PubDate: Tue, 05 May 2020 00:00:00 GMT
       
  • Comparative Pricing of Branded Tenofovir Alafenamide–Emtricitabine
           Relative to Generic Tenofovir Disoproxil Fumarate–Emtricitabine for HIV
           Preexposure Prophylaxis A Cost-Effectiveness Analysis
    • Authors: Walensky RP; Horn T, McCann NC, et al.
      Abstract: Background:Tenofovir alafenamide–emtricitabine (F/TAF) was recently approved as a noninferior and potentially safer option than tenofovir disoproxil fumarate–emtricitabine (F/TDF) for HIV preexposure prophylaxis (PrEP) in the United States.Objective:To estimate the greatest possible clinical benefits and economic savings attributable to the improved safety profile of F/TAF and the maximum price payers should be willing to pay for F/TAF over generic F/TDF.Design:Cost-effectiveness analysis.Data Sources:Published literature on F/TDF safety (in persons with and those without HIV) and the cost and quality-of-life effects of fractures and end-stage renal disease (ESRD).Target Population:Age-stratified U.S. men who have sex with men (MSM) using PrEP.Time Horizon:Five years.Perspective:Health care sector.Intervention:Preexposure prophylaxis with F/TAF versus F/TDF.Outcome Measures:Fractures averted, cases of ESRD averted, quality-adjusted life-years (QALYs) saved, costs, incremental cost-effectiveness ratios (ICERs), and maximum justifiable price for F/TAF compared with generic F/TDF.Results of Base-Case Analysis:Over a 5-year horizon, compared with F/TDF, F/TAF averted 2101 fractures and 25 cases of ESRD for the 123 610 MSM receiving PrEP, with an ICER of more than $7 million per QALY. At a 50% discount for generic F/TDF ($8300 per year) and a societal willingness to pay up to $100 000 per QALY, the maximum fair price for F/TAF was $8670 per year.Results of Sensitivity Analysis:Among persons older than 55 years, the ICER for F/TAF remained more than $3 million per QALY and the maximum permissible fair price for F/TAF was $8970 per year. Results were robust to alternative time horizons and PrEP-using population sizes.Limitation:Intermittent use and on-demand PrEP were not considered.Conclusion:In the presence of a generic F/TDF alternative, the improved safety of F/TAF is worth no more than an additional $370 per person per year.Primary Funding Source:National Institute of Allergy and Infectious Diseases, National Institute on Drug Abuse, National Institute of Mental Health, and Massachusetts General Hospital Executive Committee on Research.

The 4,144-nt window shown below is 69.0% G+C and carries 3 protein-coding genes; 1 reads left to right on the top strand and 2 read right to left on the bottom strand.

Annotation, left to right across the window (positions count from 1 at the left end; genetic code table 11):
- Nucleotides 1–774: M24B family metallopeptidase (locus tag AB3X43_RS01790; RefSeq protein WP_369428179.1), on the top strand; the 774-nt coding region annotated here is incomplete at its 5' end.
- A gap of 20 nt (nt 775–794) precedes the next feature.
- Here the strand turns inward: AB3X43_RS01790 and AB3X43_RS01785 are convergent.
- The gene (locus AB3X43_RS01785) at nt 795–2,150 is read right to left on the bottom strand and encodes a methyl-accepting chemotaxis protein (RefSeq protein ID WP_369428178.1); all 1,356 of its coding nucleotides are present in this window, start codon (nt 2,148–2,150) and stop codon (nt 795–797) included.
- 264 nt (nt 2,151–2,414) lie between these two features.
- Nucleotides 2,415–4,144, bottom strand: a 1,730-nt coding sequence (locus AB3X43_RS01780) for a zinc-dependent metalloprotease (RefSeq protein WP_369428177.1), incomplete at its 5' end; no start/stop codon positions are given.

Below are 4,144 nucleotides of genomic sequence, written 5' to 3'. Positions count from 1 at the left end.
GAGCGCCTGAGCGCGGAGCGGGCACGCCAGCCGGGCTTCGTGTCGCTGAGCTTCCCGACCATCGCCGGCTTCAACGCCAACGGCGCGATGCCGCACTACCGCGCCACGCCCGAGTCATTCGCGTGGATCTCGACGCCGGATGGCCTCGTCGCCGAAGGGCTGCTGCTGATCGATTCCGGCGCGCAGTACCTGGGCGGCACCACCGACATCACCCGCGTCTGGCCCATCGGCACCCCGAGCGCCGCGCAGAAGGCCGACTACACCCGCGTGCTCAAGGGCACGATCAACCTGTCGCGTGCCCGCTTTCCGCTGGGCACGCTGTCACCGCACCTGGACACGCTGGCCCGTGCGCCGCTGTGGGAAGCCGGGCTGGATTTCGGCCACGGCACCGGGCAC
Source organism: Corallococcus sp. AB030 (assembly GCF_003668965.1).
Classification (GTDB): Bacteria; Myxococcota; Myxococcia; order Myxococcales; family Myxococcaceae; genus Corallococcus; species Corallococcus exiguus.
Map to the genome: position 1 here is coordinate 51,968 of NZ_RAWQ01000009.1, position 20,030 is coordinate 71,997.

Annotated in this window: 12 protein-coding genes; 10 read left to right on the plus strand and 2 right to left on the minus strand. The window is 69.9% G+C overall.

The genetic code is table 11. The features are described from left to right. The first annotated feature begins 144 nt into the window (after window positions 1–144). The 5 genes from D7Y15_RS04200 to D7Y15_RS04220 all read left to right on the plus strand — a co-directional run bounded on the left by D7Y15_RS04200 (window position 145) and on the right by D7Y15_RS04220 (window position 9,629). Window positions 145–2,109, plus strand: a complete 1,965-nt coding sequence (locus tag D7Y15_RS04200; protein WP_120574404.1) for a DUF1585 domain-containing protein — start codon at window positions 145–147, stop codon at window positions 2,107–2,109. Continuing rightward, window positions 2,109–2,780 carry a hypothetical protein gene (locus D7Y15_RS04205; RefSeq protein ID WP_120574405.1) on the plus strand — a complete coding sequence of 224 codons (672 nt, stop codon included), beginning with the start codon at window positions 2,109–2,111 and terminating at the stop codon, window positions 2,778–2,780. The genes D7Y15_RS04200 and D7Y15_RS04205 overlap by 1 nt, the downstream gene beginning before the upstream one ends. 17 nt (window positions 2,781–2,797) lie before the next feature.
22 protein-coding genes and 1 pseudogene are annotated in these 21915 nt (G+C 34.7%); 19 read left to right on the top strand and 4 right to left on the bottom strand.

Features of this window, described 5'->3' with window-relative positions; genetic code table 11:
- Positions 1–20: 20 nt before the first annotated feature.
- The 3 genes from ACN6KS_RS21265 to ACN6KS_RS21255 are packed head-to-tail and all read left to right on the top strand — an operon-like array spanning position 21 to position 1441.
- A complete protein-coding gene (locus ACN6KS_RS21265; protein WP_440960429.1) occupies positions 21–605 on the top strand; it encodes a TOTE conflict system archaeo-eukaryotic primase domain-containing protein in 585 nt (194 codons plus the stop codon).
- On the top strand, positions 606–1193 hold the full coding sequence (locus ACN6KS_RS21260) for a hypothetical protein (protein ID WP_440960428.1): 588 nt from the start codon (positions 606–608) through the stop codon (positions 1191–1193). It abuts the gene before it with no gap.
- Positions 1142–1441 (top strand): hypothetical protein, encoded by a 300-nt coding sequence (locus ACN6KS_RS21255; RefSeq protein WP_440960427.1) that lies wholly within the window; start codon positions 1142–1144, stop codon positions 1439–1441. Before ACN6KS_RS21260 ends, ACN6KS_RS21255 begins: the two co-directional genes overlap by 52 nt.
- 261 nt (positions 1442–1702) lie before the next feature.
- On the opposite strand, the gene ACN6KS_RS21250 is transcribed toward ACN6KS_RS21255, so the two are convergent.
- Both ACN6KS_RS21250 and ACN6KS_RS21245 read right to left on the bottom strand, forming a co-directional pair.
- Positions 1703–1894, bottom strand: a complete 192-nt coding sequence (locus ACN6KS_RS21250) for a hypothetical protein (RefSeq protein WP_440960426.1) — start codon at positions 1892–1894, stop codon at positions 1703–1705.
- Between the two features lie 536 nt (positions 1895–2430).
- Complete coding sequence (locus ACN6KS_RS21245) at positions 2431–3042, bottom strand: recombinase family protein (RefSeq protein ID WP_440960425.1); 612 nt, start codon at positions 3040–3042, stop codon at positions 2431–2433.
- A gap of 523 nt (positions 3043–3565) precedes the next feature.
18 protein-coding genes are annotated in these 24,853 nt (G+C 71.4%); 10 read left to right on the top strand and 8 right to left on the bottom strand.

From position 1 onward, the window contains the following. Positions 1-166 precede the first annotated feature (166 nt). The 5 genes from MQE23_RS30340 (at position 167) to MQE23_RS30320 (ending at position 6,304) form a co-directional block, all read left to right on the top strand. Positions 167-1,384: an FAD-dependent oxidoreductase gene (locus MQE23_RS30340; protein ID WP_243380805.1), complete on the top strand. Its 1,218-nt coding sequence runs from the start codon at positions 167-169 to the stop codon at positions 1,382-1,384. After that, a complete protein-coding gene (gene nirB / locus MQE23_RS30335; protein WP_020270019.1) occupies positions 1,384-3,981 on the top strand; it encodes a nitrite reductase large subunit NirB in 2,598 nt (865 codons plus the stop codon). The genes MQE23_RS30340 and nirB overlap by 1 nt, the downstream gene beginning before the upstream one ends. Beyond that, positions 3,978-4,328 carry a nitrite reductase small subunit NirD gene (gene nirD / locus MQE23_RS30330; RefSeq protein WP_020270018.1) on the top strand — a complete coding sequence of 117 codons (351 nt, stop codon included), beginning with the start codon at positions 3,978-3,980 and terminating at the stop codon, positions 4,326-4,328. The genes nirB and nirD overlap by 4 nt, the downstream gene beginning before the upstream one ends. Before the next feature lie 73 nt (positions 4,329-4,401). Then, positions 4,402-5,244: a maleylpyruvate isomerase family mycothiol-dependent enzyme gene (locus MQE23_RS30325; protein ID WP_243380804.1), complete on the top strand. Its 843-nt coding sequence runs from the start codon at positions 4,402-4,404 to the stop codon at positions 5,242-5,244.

PubDate: Tue, 05 May 2020 00:00:00 GMT
       
  • Unilateral Facial Paralysis During an Airline Flight
    • Authors: Hunter AJ.
      PubDate: Tue, 05 May 2020 00:00:00 GMT
       
  • Unwanted Medication Disposal: Audit of California Pharmacy Advice
    • Authors: Selekman RE; Gaither TW, Kornberg Z, et al.
      PubDate: Tue, 05 May 2020 00:00:00 GMT